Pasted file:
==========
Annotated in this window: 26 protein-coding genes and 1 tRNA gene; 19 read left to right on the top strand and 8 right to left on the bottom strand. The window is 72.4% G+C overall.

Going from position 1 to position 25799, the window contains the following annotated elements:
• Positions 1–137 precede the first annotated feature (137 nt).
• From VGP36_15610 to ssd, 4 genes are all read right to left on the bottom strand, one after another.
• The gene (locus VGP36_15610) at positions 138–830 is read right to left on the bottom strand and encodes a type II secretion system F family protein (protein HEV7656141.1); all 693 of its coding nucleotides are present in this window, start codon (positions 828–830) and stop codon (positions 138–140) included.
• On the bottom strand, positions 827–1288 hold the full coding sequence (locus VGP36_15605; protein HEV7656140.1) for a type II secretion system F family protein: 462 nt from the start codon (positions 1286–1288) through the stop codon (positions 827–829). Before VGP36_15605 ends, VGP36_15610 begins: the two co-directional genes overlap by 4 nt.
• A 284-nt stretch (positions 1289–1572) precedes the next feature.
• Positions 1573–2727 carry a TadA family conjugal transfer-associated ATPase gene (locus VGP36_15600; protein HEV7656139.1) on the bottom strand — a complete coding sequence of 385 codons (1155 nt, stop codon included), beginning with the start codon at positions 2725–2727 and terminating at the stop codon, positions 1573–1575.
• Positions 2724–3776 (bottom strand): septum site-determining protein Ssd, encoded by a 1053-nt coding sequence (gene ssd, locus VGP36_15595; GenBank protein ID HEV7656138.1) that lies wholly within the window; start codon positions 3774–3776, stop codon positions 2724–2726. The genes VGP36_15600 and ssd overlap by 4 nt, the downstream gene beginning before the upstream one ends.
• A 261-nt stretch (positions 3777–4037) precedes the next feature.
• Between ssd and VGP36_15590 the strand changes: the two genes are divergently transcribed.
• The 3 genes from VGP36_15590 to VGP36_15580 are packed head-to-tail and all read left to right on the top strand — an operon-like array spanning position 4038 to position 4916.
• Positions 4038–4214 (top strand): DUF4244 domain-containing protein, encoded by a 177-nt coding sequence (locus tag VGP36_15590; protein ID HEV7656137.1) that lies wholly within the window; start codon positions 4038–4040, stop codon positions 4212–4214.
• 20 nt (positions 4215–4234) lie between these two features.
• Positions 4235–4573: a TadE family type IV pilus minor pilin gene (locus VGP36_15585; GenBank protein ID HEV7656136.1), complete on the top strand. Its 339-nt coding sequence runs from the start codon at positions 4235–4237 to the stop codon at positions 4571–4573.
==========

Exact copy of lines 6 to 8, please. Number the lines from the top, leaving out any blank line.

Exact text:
• On the bottom strand, positions 827–1288 hold the full coding sequence (locus VGP36_15605; protein HEV7656140.1) for a type II secretion system F family protein: 462 nt from the start codon (positions 1286–1288) through the stop codon (positions 827–829). Before VGP36_15605 ends, VGP36_15610 begins: the two co-directional genes overlap by 4 nt.
• A 284-nt stretch (positions 1289–1572) precedes the next feature.
• Positions 1573–2727 carry a TadA family conjugal transfer-associated ATPase gene (locus VGP36_15600; protein HEV7656139.1) on the bottom strand — a complete coding sequence of 385 codons (1155 nt, stop codon included), beginning with the start codon at positions 2725–2727 and terminating at the stop codon, positions 1573–1575.